Tesla’s innovations have convinced its competitors that technology is the future of automotive success. The question, “Is Tesla a car company that incorporates technology, or a technology company applied to cars?” has been answered — it is both, and each is unalterably dependent on the other. As an internet of cars company, Tesla has more software than the average vehicle, and it is integrated around a single central software architecture. Most internal combustion engine (ICE) cars have less software, making it more challenging to imitate Tesla’s ability to update software and optimize vehicle performance.

The transition to cloud-based infrastructure in the automotive industry required breaking down resistance to technological innovation. Tesla turned this specific objection into a non-issue with its Supercharger network. At the time of the company’s unveiling, limited EV range and a lack of charging options were considerable major obstacles. Tesla eliminated these complaints by making charging fast and nearly ubiquitous.

Tesla’s hardware architecture contradicted early legacy automakers’ attempts at vehicle electrification due to the all-electric car company’s flat pack of batteries at the base, two electric motors (front and rear), and no transmission. Tesla’s competitors writhed as they saw a lower center of gravity, greater energy density, and more efficient battery management instead of their feeble approach of adapting existing ICE vehicle architecture by putting batteries in the trunk.

In advance of volume production of the Model 3, Tesla cut battery costs by manufacturing its own — enter the Gigafactory. Such an innovation relies on economies of scale to make them feasible. Rather than a one-time manufacturing decision, Tesla continuously upgrades its production processes to improve quality and squeeze out costs.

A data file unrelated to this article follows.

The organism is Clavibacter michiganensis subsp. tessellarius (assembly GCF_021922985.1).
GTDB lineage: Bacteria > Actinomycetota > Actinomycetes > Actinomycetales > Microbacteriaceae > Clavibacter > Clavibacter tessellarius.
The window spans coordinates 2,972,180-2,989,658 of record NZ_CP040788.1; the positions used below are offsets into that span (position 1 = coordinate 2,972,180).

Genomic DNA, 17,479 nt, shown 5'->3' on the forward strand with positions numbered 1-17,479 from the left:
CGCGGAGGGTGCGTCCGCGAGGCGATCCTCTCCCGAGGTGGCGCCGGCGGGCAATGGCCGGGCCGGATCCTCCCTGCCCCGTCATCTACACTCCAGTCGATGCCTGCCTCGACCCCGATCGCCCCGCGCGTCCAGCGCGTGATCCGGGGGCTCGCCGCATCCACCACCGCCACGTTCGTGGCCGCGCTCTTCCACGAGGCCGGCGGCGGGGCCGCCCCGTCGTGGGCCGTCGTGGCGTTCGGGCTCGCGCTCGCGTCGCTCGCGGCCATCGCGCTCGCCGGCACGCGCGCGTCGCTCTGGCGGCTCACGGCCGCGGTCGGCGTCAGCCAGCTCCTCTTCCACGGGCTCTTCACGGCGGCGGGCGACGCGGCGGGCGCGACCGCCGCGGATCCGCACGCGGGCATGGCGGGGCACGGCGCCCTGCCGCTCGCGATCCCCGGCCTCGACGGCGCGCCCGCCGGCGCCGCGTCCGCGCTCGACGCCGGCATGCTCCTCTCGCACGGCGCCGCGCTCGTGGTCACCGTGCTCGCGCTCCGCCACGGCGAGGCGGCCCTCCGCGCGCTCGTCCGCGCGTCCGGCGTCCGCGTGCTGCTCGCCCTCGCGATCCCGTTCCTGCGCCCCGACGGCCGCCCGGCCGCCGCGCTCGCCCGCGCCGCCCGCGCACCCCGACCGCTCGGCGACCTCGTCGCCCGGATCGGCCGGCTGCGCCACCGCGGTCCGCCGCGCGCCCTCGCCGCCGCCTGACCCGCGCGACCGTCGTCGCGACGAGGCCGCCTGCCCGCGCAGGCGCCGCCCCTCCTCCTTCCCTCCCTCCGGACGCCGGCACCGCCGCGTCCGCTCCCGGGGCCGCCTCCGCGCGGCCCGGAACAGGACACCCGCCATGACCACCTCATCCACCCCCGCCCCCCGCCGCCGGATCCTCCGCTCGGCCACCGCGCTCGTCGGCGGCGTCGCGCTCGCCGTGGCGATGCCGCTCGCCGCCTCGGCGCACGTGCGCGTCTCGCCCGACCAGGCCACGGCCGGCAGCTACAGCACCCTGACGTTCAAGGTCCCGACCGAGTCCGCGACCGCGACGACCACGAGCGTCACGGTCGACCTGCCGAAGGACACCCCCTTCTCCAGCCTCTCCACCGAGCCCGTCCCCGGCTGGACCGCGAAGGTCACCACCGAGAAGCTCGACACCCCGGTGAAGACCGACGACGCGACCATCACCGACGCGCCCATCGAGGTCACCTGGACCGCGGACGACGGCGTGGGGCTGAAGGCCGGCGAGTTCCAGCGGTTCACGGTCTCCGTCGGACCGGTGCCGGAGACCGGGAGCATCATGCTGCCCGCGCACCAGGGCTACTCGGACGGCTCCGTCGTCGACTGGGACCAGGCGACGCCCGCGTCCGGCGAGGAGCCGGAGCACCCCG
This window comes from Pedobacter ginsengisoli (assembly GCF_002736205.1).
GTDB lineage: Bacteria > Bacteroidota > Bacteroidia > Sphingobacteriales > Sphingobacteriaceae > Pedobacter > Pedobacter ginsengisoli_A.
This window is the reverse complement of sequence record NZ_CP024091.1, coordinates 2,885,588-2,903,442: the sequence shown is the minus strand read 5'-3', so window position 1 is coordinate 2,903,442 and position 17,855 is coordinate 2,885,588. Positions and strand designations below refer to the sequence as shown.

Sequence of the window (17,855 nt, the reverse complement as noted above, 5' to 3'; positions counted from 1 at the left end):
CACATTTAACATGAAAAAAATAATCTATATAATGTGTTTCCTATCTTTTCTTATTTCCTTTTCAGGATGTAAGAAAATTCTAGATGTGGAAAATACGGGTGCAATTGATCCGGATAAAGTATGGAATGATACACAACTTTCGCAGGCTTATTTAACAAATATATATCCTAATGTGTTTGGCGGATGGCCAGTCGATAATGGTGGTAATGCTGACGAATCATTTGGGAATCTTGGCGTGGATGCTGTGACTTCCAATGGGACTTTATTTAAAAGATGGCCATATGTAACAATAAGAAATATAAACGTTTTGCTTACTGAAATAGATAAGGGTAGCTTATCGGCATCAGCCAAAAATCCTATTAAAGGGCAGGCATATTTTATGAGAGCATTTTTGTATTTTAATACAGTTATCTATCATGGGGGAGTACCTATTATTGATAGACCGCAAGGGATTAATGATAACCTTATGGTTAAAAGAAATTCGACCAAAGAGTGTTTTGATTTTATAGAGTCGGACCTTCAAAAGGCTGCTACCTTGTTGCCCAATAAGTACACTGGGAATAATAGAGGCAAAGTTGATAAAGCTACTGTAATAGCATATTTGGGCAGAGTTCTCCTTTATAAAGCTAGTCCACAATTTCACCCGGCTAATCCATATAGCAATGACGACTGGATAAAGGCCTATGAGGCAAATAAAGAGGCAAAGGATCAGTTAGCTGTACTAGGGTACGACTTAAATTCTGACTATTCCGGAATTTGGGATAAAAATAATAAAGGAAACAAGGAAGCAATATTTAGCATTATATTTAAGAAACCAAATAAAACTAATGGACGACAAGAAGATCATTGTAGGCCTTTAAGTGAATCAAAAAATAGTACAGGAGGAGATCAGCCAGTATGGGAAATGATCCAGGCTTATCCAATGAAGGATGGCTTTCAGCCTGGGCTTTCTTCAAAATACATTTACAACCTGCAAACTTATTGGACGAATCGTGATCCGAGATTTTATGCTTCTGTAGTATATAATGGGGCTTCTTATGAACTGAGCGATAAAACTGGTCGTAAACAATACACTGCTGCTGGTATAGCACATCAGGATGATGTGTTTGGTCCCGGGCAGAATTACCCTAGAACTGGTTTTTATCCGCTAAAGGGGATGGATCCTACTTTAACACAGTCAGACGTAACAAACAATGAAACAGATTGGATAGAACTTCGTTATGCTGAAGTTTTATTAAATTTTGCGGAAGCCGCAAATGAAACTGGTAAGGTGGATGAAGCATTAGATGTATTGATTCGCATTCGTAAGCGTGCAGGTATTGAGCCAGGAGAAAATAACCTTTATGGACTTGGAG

Demonstrating how far Tesla has come, Toyota announced recently that it will adopt a technology Tesla introduced called Gigacasting as part of a strategy to improve the performance and reduce the cost of its upcoming EVs. The Giga Press is an aluminum die-casting machine adopted by Tesla at its factories in the US, China, and Germany. Enormous machines produce aluminum parts far bigger than anything used before in auto manufacturing. Tesla sources its presses from Italy-based IDRA, which has been a unit of China’s LK Industries since 2008. In operation, the press takes in a shot of molten aluminum of 80 kg (176 lb) or more into a mold where it is formed into a part, released, and then quickly cooled.

What’s to be Expected Ahead from Tesla